23. Ne2 stops this as 23...Rf8 24. Rc7+ Kxc7 25. Qxe7+ Kb8 26. Bh6 wins for White.
|May-04-09|| ||Extremophile: I see what you mean alexmagnus; I understand that definition. In this case, Nimzowitch's own immortal zugzwang(!) game, Samisch vs Nimzowitsch, 1923 , isn't actually zugzwang either at the final position. However, it is Nimzowitch himself commenting on the position as zugzwang. He must have missed it, too (?!) I don't know in which year Nimzo made that comment but in this case it is a theoretician that makes the comment. |
If you don't call those positions zugzwang, I don't know how that gap can be filled in.
By the way, who gives that definition of zugzwang? As far as I see, Lasker just makes a comment on zugzwang; he doesn't give a definition.
|May-04-09|| ||alexmagnus: See the comments on the "immortal zugzwang game". f.x. this one:|
<It's certainly not a Zugzwang because if white were to pass his move, Black answers with 26...R5f3! 27. Bxf3 Rxf3, and White's queen is trapped. After this combination is played out black will end up with a one pawn advantage and will retain his crushing space advantage and a winning position
This is a bind.>
A <bind> is probably the word you are looking for.
|May-04-09|| ||alexmagnus: As for who uses "my" definition: I found the "chess without zugzwang" variant in Karpov's "Everything about chess". Quote (translated from Russian):
<A position in which every move loses is called a zugzwang. Chess without zugzwang has the same rules as classical chess with the addition of one move: the null-move. Really, there is no zugzwang in this game: one can always pass the move to the opponent>.|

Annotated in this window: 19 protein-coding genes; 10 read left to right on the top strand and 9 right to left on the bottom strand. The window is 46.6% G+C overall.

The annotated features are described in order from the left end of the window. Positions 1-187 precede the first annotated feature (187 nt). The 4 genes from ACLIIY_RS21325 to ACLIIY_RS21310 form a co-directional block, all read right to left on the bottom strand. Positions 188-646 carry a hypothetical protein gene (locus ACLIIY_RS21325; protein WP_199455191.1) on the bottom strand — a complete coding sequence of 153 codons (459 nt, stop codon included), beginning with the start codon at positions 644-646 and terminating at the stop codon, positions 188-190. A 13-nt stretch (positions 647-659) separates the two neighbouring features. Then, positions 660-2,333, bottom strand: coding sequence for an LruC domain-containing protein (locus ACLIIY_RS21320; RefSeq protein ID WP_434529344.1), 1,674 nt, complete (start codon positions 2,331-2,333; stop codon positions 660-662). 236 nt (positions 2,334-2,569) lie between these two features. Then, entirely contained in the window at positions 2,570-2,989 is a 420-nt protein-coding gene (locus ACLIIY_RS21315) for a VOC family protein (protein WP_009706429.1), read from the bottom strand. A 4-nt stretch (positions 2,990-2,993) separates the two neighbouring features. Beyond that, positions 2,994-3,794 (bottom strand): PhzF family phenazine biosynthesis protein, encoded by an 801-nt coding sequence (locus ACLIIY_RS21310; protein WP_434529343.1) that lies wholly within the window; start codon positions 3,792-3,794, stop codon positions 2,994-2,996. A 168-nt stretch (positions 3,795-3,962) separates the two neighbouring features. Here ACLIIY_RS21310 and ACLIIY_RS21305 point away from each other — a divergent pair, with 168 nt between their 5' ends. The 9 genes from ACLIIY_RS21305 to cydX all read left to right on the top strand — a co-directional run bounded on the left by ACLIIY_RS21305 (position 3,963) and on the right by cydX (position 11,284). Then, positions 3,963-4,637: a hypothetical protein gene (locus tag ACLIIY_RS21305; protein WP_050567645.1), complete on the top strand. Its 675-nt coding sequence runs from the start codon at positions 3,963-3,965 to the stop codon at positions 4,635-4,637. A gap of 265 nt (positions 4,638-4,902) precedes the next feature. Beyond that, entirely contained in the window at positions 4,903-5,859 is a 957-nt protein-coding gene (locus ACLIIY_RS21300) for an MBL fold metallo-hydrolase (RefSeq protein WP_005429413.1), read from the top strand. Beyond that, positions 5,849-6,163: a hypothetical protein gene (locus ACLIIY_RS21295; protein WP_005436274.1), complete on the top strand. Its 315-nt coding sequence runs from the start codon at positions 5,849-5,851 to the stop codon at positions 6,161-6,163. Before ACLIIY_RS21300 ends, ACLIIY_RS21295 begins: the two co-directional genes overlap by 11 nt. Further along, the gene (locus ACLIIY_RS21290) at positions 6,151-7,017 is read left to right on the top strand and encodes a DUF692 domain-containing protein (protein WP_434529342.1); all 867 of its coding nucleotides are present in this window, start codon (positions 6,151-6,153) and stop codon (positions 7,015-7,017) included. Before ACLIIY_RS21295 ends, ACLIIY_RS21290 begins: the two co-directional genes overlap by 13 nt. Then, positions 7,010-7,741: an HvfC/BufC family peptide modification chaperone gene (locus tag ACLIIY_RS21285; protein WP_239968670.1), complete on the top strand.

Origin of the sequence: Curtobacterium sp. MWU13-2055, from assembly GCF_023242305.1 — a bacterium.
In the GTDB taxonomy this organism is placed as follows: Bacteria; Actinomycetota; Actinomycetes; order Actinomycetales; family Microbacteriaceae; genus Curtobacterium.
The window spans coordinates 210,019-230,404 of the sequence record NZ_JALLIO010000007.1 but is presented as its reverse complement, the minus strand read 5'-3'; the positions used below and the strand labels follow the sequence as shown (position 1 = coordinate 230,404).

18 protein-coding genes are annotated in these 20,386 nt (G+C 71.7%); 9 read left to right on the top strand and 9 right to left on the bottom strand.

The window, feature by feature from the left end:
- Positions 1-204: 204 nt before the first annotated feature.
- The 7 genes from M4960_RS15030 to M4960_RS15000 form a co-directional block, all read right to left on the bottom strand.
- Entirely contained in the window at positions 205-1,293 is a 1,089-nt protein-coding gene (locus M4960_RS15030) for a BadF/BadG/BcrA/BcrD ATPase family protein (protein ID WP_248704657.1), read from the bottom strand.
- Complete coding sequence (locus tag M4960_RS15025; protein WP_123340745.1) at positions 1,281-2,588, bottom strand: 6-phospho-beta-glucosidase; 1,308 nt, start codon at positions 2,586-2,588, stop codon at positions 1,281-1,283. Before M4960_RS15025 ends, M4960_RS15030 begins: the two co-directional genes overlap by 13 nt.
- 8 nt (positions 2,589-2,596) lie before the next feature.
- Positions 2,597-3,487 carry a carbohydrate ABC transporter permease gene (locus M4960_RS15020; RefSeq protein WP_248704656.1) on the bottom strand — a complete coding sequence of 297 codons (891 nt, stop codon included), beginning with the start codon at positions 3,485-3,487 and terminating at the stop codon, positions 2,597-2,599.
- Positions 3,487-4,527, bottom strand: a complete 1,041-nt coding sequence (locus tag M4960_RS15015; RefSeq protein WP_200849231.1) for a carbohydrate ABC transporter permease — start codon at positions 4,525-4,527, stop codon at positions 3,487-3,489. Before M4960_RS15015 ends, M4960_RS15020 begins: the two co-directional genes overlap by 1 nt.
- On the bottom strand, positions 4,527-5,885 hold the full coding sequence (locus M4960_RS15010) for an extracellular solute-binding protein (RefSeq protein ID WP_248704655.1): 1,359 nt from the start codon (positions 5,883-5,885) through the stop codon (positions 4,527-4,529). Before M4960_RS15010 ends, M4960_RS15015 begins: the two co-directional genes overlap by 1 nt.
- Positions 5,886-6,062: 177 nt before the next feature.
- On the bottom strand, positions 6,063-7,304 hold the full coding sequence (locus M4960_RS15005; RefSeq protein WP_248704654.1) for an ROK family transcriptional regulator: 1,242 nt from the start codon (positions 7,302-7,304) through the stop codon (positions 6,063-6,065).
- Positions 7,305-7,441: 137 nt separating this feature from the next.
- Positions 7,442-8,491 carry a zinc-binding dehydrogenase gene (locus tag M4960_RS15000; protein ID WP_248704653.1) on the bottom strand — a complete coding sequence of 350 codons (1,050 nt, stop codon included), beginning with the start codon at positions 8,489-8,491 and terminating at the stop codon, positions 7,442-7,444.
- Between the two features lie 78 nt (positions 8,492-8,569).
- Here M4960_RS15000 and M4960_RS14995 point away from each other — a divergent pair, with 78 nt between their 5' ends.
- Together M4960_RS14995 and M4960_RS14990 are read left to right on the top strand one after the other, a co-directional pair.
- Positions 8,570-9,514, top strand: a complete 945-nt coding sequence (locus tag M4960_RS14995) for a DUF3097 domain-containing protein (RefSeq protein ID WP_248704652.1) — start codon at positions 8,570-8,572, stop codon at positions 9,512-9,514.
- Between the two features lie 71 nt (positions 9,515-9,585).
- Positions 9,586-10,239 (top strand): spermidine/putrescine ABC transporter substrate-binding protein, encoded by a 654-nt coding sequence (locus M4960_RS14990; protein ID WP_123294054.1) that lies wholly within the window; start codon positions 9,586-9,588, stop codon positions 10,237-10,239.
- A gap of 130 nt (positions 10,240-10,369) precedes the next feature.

|May-04-09|| ||Domdaniel: Shortly after his 1923 win against Saemisch, Nimzowitsch began to refer to the game as 'the immortal Zugzwang game', although I think he vaguely credited this name to 'somebody in Denmark'.|
He must have known that it wasn't a *true* Zugzwang - which normally only occurs in endings - but he was very much taken with the game as a sort of metaphorical zugzwang.
This difference between 'true' and 'metaphorical' zugzwang has persisted ever since. As we've seen, it can be a source of confusion.
|May-04-09|| ||whiteshark: Isn't <stalemate> a real zugzwang position, and, due to draw as forced result, the only exception, where zugzwang doesn't lose?|
|May-04-09|| ||alexmagnus: Stalemate is not a zugzwang - unless the <stalemated> player would win if passing the move.|
Actually there are many non-lost zugzwangs - drawn positions which would win if null-move were allowed.
|May-15-09|| ||Extremophile: Thanks for this nice discussion alexmagnus. As you are saying "according to "my" definition" there is no exact definition of zugzwang (please correct me if I am wrong). Since there is no exact definition it is still open to debate.|
|May-15-09|| ||ILikeFruits: naka got...
|May-17-09|| ||Confuse: <butilikefur> But after Rf8, Bxf6, and Bxh8 can follow... I still fail to see why Bg5 fails.|
|May-17-09|| ||butilikefur: haha, I didn't even calculate Bxf6 after Rf8.. but Bg5 doesn't win material. Black plays Qxf6 Qxf6 Rxf6 and it is an even endgame. Ne2 stops Black from simplifying to an ending and White keeps the initiative.|
|May-26-09|| ||Confuse: Haha I hope this game gets posted later as game of the day with the title "Zugzwang??" just to get people going ; )|
|May-28-09|| ||Confuse: <butIlikefur> Why would white play Qxf6? white would play Rxf6, and then black wouldn't be able to take with bishop because of the pin... if black plays Rxf7, then white plays Rxf7, and this is the plus in material I was referring to... :P Back to you.|
|May-28-09|| ||Confuse: I'd also like to point out that even if I was correct, the point is moot, and the line played was strong and winning in any case, and a fine game by Samsonskin. I hope he causes more upsets in the future : )|